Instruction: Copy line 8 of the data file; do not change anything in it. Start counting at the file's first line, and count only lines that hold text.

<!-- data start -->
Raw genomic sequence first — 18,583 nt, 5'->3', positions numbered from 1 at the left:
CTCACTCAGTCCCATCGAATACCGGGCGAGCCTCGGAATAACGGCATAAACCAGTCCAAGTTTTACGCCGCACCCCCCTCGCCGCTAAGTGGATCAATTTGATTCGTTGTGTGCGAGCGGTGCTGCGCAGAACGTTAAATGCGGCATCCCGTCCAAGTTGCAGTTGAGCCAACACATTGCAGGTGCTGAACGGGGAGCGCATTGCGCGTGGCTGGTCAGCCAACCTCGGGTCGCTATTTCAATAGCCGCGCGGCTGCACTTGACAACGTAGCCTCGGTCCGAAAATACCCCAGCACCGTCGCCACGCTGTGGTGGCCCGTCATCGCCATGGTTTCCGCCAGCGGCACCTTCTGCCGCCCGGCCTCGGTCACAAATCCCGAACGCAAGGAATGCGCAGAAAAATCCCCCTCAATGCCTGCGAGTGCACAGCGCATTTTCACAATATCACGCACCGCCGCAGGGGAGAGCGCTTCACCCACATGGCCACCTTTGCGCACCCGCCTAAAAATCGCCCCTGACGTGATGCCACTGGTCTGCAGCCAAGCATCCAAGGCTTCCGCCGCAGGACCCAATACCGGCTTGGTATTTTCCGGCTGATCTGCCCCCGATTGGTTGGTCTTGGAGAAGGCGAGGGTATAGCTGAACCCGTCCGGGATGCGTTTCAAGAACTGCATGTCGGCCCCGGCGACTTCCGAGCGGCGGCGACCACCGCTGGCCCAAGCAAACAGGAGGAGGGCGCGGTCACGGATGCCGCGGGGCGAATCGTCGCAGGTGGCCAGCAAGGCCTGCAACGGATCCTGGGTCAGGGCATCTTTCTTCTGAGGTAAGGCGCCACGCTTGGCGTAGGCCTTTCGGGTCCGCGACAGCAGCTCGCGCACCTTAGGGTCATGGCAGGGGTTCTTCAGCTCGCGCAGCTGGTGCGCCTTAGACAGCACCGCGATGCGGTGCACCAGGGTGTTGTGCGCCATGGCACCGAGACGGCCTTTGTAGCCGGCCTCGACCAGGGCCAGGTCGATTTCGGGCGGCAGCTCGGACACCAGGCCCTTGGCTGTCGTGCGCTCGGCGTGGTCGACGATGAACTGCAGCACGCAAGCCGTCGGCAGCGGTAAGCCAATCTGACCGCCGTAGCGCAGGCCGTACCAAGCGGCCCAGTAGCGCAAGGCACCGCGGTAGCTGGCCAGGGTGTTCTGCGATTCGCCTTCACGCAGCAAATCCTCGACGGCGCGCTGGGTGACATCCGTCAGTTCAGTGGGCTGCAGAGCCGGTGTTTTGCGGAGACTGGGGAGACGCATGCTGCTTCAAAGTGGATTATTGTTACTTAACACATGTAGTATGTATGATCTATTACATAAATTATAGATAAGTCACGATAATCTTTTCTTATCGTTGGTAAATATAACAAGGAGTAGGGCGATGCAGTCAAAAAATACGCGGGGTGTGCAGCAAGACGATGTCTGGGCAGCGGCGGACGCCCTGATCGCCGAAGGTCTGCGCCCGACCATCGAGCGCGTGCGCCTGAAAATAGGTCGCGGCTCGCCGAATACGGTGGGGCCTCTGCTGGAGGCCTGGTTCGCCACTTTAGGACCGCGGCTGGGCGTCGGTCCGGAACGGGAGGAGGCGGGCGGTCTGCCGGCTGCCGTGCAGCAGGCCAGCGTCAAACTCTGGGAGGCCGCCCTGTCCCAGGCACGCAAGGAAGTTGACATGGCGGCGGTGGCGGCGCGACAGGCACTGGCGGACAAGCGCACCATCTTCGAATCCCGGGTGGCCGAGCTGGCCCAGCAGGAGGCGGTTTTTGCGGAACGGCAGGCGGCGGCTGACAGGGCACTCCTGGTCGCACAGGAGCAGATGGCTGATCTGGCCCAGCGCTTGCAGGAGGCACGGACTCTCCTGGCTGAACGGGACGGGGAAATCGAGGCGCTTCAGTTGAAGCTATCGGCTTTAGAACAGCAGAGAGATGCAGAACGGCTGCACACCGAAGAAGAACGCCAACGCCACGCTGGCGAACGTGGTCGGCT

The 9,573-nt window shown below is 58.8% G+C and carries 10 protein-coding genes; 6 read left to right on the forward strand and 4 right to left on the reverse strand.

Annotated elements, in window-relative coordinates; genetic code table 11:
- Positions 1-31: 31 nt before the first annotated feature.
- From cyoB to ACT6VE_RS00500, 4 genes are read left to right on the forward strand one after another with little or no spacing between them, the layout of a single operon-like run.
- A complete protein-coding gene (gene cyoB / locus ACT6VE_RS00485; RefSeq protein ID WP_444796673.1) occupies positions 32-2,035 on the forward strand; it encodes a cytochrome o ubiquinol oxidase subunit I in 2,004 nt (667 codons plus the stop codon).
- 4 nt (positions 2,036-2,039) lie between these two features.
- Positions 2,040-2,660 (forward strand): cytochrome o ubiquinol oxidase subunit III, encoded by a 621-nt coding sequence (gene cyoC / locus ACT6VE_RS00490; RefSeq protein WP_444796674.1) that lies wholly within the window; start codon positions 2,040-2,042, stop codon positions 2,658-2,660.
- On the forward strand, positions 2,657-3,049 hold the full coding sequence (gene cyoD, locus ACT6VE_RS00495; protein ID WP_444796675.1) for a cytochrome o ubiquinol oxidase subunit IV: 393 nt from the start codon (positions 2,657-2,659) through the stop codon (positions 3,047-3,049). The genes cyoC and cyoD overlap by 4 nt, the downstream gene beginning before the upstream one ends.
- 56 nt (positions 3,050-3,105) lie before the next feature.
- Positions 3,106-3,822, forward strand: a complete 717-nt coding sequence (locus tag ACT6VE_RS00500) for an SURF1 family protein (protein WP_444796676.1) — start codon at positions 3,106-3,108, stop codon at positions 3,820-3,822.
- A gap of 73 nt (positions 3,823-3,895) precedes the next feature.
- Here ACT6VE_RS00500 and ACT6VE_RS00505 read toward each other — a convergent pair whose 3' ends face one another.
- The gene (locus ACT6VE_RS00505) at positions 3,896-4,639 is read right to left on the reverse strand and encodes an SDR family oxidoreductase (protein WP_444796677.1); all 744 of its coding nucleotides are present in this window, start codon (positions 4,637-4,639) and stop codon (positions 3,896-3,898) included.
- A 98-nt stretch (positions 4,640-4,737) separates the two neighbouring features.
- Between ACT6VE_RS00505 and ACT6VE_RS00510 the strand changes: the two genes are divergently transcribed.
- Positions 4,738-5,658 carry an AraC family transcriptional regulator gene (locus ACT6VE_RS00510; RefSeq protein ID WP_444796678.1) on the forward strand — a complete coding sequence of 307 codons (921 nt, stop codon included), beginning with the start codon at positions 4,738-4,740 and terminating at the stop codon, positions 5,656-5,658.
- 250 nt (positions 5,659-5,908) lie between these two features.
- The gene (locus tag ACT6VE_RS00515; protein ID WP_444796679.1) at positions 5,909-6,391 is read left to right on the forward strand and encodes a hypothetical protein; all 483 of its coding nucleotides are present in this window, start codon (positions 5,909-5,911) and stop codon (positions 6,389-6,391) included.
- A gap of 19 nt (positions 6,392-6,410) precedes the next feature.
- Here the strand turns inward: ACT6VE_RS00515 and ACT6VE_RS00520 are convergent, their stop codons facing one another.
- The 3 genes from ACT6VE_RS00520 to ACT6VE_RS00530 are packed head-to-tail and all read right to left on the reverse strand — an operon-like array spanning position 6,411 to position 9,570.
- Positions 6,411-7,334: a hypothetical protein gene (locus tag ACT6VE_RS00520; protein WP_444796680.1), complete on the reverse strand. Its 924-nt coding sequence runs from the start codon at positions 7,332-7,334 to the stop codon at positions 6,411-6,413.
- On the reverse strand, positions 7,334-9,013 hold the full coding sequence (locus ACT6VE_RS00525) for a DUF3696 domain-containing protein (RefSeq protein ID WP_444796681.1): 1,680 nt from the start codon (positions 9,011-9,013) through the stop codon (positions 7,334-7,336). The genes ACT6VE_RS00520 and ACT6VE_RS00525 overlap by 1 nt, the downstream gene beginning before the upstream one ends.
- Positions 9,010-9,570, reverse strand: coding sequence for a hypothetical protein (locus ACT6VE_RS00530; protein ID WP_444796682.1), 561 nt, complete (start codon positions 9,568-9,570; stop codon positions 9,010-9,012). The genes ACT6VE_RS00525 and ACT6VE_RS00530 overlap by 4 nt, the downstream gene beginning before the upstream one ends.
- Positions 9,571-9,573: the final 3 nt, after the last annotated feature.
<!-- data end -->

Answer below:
- 4 nt (positions 2,036-2,039) lie between these two features.